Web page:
A recent italian administrative court decision clarifies the requirements of the DPO and Belgium introduces a new data protection act implementing the GDPR.

DPO: Italian court states the role is eminently of a jurist

On 13 September 2018, the Italian administrative court of the Friuli Venezia Giulia Regiuon issued a landmark decisionon the requirements that a DPO should meet.

Called to decide upon an appeal against the DPO selection procedure of a public authorty, the judges found that the local health authority improperly included the ISO/IEC 27001 Lead Auditor certification as necessary requirement for the role.

The Court, in its decision, expressly recognises that:

the meticulous knowledge and application of the sector regulations remain, regardless of the possession of the certification in question, the essential and irreducible core of the professional figure (DPO), whose profile, for the aforementioned considerations, can only qualify as eminently juridical.”

This decision is particularly relevant since it clarifies the minimum scope of DPO’s educational background. in order to meet the GDPR requisites a DPO should possess

  • expertise in national and European data protection laws and practices and
  • an in-depth understanding of the GDPR. Further certification may be considered as a plus, but not as a requirement.

It should be emphasized that Italian law does not provide for the rule of precedents. And indeed, this position is not consistent with what provided by the Italian data protection authority in relation to the DPO’s requirements.

Privacy: Belgium enacts new data protection law

Slightly after Italy and the Isle of Man, even Belgium has finally made available its new Belgian Data Protection Act implementing the GDPR.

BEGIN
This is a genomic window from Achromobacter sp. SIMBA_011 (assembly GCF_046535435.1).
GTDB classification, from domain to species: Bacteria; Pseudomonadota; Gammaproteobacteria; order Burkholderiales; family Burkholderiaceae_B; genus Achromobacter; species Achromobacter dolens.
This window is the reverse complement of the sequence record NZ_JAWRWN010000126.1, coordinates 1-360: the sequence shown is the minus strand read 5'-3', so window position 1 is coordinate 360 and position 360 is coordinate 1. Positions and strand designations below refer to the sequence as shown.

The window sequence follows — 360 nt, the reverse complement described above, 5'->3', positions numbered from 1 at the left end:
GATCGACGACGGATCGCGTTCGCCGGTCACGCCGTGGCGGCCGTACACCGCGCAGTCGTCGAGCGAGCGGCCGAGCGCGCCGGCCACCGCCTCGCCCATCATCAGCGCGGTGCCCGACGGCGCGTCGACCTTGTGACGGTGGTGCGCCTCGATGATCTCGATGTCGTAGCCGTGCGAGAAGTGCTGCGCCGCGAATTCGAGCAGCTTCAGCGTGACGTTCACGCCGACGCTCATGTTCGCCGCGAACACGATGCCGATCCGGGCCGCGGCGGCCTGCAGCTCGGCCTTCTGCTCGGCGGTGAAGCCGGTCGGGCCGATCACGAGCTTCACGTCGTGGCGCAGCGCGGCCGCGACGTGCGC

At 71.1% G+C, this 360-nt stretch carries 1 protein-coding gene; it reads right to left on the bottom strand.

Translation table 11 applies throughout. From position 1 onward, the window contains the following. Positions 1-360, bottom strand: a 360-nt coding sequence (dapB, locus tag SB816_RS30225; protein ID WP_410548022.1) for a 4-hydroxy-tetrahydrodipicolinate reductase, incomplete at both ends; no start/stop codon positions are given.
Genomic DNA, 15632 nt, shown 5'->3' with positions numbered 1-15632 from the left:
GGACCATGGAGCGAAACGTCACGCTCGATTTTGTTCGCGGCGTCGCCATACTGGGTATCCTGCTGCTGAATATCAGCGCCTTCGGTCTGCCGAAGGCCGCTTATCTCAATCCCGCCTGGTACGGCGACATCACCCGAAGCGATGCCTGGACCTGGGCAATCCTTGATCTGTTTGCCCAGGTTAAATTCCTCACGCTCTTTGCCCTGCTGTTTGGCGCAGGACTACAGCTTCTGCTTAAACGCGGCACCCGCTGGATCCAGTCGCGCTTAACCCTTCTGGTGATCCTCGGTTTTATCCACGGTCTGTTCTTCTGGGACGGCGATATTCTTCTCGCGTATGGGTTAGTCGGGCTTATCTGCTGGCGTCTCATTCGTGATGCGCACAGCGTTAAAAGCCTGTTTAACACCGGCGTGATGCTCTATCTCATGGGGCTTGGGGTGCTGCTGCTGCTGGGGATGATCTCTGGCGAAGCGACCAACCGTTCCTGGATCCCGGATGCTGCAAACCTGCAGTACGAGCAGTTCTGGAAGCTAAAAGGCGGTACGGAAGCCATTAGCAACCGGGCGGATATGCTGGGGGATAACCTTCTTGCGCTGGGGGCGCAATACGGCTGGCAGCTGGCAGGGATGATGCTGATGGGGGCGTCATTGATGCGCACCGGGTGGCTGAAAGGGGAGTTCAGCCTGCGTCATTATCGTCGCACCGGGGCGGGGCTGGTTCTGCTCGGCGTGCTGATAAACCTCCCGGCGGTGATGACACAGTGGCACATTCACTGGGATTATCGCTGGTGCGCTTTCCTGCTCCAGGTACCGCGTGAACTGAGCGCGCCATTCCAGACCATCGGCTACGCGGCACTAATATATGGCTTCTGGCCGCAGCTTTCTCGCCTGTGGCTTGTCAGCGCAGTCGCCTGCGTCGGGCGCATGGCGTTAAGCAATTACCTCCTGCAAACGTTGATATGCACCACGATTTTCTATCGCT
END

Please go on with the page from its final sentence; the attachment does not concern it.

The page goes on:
The new law repeals the Privacy Act of 1992 and implements the European Directive 2016/680, which relates to personal data processing by authorities in police and criminal matters, thus having a wider scope than the GDPR.

Here is an overview of the key changes introduced:

  1. the minimum age of consent for information society services has been lowered to 13 years;
  2. additional measures have been introduced or processing genetic, biometric, and healthrelated data, including the requirement to list individuals that have access to such data;
  3. data subject rights have been limited in case of processing by various public authorities (e.g. such as law enforcement and custom authorities) which are also exempted from fines imposed by the DPA; and
  4. a collective redress action for GDPR infringements is introduced, which is also open to damages suffered by SMEs.

Despite the GDPR direct applicability to all EU Member States, the different ways in which it has been implemented has created jurisdiction-specific differences which make it difficult for companies to develop a common EU compliance strategy and specific guidance shall be sought from local advisors.